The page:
Tax Inefficiencies only tell half the story
The New Zealand Initiative has released a report slamming the Government's spending as inefficient and wasteful, but there’s more to the numbers than meets the eye, Thomas Coughlan reports.
A new report from thinktank, The New Zealand Initiative, into government spending comes with the headline-grabbing tagline that up to a third of state expenditure is "wasteful".
That calculation is taken from a 2013 report published by the Canadian libertarian thinktank, the Fraser Institute. It used metrics of outcomes in areas like health, education and economic performance to measure what governments achieved for their level of spending.
That report found that South Korea had the lowest government spending per capita.
For the New Zealand Initiative’s report, senior research fellow Bryce Wilkinson used data from the Fraser Institute to argue that if our state spending had been as efficient as South Korea’s — based on outputs attained per dollar spent - Government expenditure, and therefore taxes, could be cut by a third.
“On that indicative calculation, wasteful government spending is about 13 percent of GDP,” the report said.
But that doesn’t quite tell the whole story.
Part of the problem relates to New Zealand’s generally poor productivity.
A large component of public spending is the cost of labour— and our record of labour productivity is dismal. OECD data shows a 12 percent gap in labour productivity between South Korea and New Zealand in 2017.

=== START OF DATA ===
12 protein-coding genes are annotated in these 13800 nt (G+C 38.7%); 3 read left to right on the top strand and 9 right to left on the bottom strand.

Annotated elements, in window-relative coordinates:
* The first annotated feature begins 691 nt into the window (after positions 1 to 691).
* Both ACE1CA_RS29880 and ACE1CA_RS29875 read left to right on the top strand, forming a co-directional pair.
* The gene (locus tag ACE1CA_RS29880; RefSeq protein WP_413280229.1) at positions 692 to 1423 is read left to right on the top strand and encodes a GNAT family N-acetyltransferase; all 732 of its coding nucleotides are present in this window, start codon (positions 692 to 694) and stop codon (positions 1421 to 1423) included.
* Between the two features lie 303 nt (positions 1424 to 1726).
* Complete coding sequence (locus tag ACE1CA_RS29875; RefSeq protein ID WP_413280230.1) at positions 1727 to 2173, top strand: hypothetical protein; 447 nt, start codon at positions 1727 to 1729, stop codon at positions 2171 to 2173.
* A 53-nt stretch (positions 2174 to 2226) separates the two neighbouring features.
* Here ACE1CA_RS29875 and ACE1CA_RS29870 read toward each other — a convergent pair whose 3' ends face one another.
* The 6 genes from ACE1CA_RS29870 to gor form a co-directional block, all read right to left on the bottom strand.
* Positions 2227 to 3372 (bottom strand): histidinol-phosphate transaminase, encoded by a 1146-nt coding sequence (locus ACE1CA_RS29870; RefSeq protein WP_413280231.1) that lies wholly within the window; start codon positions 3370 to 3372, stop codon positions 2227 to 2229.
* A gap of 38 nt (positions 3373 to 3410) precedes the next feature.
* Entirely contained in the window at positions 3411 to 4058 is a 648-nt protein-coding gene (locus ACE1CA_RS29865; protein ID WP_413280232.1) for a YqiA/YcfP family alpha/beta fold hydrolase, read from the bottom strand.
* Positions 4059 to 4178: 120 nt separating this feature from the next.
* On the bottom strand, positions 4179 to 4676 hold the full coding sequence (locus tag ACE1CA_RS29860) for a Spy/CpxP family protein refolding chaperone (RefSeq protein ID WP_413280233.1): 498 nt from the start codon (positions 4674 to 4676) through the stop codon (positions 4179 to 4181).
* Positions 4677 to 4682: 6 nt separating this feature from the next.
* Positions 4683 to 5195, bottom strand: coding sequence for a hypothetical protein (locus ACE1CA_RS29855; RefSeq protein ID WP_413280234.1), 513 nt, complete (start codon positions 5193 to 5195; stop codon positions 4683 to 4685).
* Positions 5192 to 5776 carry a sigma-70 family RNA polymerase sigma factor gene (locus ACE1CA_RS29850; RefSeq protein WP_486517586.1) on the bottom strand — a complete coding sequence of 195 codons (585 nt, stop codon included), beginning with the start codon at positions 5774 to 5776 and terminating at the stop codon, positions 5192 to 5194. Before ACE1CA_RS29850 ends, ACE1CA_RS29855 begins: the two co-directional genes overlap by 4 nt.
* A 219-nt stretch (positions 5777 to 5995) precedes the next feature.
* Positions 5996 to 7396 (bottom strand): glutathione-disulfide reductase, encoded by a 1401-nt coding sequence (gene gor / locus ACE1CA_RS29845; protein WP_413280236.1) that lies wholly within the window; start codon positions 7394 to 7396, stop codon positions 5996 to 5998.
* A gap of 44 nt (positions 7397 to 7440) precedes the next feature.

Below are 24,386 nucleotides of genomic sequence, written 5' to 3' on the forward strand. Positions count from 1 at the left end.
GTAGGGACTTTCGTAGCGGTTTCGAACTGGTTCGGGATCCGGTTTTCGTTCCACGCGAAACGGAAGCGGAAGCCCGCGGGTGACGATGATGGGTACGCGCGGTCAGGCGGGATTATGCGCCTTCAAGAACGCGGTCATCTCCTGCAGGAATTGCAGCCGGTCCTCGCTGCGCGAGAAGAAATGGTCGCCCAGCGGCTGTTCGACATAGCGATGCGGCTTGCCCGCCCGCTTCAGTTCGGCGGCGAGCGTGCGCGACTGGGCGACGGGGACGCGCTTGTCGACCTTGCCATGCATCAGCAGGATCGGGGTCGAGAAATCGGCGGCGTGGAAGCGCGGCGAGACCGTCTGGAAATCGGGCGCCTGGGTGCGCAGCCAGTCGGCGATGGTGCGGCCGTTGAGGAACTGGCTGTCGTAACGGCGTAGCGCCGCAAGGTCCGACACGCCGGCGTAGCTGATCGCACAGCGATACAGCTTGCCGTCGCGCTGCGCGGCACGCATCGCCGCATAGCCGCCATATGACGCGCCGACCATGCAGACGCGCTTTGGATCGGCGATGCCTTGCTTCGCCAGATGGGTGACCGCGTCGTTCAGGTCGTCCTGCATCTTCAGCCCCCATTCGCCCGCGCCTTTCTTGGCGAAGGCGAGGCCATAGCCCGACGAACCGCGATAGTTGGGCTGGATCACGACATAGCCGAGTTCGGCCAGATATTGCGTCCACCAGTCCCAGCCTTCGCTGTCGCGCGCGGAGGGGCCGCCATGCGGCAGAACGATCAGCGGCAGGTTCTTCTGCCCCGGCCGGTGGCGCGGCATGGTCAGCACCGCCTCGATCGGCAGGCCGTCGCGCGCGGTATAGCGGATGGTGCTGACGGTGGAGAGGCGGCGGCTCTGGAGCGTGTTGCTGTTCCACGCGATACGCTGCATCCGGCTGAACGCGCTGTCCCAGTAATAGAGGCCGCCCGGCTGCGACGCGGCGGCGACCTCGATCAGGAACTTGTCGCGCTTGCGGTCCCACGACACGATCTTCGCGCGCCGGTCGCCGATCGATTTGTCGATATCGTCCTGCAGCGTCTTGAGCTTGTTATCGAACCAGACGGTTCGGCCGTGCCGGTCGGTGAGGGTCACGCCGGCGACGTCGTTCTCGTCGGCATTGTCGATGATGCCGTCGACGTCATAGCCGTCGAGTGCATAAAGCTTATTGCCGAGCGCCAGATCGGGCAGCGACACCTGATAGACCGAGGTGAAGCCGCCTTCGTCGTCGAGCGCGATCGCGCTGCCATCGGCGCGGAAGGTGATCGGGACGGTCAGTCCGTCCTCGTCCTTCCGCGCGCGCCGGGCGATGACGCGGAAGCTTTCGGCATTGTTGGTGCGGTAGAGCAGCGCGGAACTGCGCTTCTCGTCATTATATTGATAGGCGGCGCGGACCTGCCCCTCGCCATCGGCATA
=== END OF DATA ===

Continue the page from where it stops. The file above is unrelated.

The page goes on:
The Productivity Commission’s recent report on our sluggish productivity noted a key constraint was our distance from the rest of the world (less of a problem for South Korea, which is located in the most densely populated corner of the globe).
Another contributing factor is the poor capital depth of New Zealand businesses, meaning workers are not adequately equipped to function at their most productive.
This problem was raised again during the recent strike action by MBIE and IRD workers.
Staff at IRD complained that an inadequate computer system was forcing them to manually enter details for Best Start payments for new parents.
A further constraint on productivity is significant under-investment in infrastructure. New Zealanders lose hours of productive time stuck in traffic. An NZIER report found productivity gains from easing congestion could deliver a boost of $1.3 billion a year to the economy.
And it’s not clear a 'small government' as described in today's report is what most New Zealanders would want. An OECD report from 2015 found our public spending was slightly below the OECD average, but New Zealander’s satisfaction with that spending was higher than the OECD average.
The Initiative’s report traces the precipitous growth in public spending since 1900, noting that the government back then provided public works, post, telegraph, rail, as well as some education services. But, having become used to universal healthcare, free education for all right through high school, health and safety regulation, the benefit safety net and much more that the state provides, it is unlikely most New Zealanders would want to return to a 1900s-style 'small government'.
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